Investigations into the 2012 junior certificate examinations scandal have revealed how an IT company scammed Botswana Examination Council (BEC) into launching an examination processing system prematurely that resulted in mass failures with over a P100 million spent on the project.
Known as MALEPA, the application is part of the Botswana National Examination Processing System (BNEPS) , a complete web based examination system which was meant to transform the examination process and make it more efficient and highly secure as part of the larger National e-Government Strategy.
Information gathered by The Botswana Gazette can confirm that BEC squandered an P111 millions of taxpayer’s money on the MALEPA application that collapsed and failed to function upon first flight leaving faulty exam results in 2012.
Information gathered confirms that the project’s costs were escalated more than twice at the BEC Council’s approval, with more than P42 million spent on the project application design alone while at the same time breaching BEC policies and the PPADB Acts on procurement regulations.
PPADB approves that if projects were to increase in costs it has to be within a 15% threshold but in this case the MALEPA project costs swelled “from a 30% to at least 1000% if you include building the data centre, hardware and implementation since there was no cap on project costs,” a source had exclaimed.
IT consultants RPC Data Ltd clinched the tender at P11.5 million and then settled for P13, 830 170.00 with BEC after negotiating for an increase.
Information seen further reveals that the project costs were then increased from P13, 830 170.00 to 19,593,518.09 as payment for the design, supply and implementation at the first stage. BEC kept requesting for more funds from the Ministry of Education and Skills Development for the project and as it stands over P42 million was spent on those stages.
Reports seen suggest that a further P5 million was paid as consultancy fees to RPC Data Project Manager whose charges were P140 thousand every month for three years. BEC also paid the Project Manager P284 thousand as Application support fees, which was never carried out, information seen has revealed.
By the time the ministry’s investigations commenced most of these transactions had taken place, the application had failed to function and the Ministry was complaining of the funds extended to BEC for such a non-functional application.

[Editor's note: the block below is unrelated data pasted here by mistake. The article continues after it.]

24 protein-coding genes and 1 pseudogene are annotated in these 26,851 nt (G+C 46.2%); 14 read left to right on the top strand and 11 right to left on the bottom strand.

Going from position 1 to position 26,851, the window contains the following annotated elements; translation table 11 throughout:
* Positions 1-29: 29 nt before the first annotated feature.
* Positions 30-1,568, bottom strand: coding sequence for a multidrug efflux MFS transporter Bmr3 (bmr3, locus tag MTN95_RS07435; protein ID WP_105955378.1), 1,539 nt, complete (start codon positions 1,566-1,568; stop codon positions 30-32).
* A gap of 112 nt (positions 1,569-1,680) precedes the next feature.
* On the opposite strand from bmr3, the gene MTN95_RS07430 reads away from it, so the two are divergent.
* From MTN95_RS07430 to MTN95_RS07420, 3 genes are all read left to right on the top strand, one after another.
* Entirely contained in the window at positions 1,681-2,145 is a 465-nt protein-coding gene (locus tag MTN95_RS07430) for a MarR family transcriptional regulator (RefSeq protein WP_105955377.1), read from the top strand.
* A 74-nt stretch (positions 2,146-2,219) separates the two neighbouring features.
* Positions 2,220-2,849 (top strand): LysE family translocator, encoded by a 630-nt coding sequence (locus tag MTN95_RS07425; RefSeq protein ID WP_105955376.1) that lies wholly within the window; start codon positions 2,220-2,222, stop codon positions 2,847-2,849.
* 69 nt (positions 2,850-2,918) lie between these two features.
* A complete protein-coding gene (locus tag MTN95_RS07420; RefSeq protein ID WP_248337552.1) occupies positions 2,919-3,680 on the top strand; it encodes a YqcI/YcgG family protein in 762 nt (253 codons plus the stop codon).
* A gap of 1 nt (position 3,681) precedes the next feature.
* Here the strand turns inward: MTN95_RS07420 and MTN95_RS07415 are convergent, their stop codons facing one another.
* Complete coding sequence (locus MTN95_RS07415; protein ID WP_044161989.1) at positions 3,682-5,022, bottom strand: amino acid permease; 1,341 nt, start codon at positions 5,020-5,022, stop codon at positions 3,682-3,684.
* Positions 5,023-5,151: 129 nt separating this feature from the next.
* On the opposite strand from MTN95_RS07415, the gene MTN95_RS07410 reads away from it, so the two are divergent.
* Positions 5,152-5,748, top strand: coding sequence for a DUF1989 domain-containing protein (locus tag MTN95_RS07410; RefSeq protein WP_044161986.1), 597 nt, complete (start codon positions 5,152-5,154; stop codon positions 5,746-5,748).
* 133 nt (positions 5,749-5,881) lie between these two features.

Following the astronomical spending, the MALEPA application dismally failed to neither perform nor take off as was expected during the 2012 examinations.
The application designed for BEC by RPC Data was said to be highly unsecured, easy to breach, manipulate and steal data from, according to documents seen.
Due to poor programming, the application is said to have miscalculated grades and missed critical data leading to students’ data appearing disorganized, inaccurate, duplicated and incorrect.
Despite this, The Director for Product Development and Standards Susan Makgothi told this publication last week that the application is now fully functional and has been deployed successfully on all the 2014 examinations. She also said that the 2013 primary school leaving examinations were conducted using the MALEPA application citing that the project did finally take off.
However, in 2012 a generally low pass rate was recorded nationwide. The results came very late and their credibility remained in the spotlight.
Subsequent to these discoveries, sources say, Dr Serara Moahi lost her Executive Secretary position at BEC as she was suspended in May 2013 to pave way for an audit. It has never been clear whether she was implicated in the mess or removed from the BEC Council for failing her oversight role.
Insiders have confirmed that there was indeed an audit committee at the time and that the financial reporting and accounting of the BNEPS project had been very opaque and irregular.
The BEC Executive Secretary Professor Brian Mokopakgosi had confirmed to this reporter that there was a committee set to investigate these issues while confirming that the application has been completed and ready to be deployed again.
Conflict of Interest
The Botswana Gazette has also established that the 2012 examinations were based on a syllabus that some schools had never seen and teachers subsequently failed to implement it hence the poor exam results.
Information gathered alleges that the then Executive Secretary Dr Serara Moahi, who has since left BEC, engaged RPC Data to draw the Invitation to Tender (ITT) for the project. It is further alleged that the same company’s Managing Director was also contracted as the Project Manager for BEC and then became part of the tender evaluation team that assessed the bids.
Besides the Project Manager’s long-standing history with RPC Data as Director and unethical conditions surrounding his engagement BEC went ahead with the project only relying on Project Manager’s advice and expertise without engaging an independent advisor resulting in conflict of interest.
BEC did not respond to questions sent three months ago as to why they also engaged in negotiations with RPC before awarding the job. This is a direct contravening of the PPADB Acts 42:08
Sections 1 on negotiations.
Furthermore, the MALEPA project’s completion date was set at August 2012 but when this failed, an attempt to cover this up was devised and the project was deployed prematurely, this publication has learnt.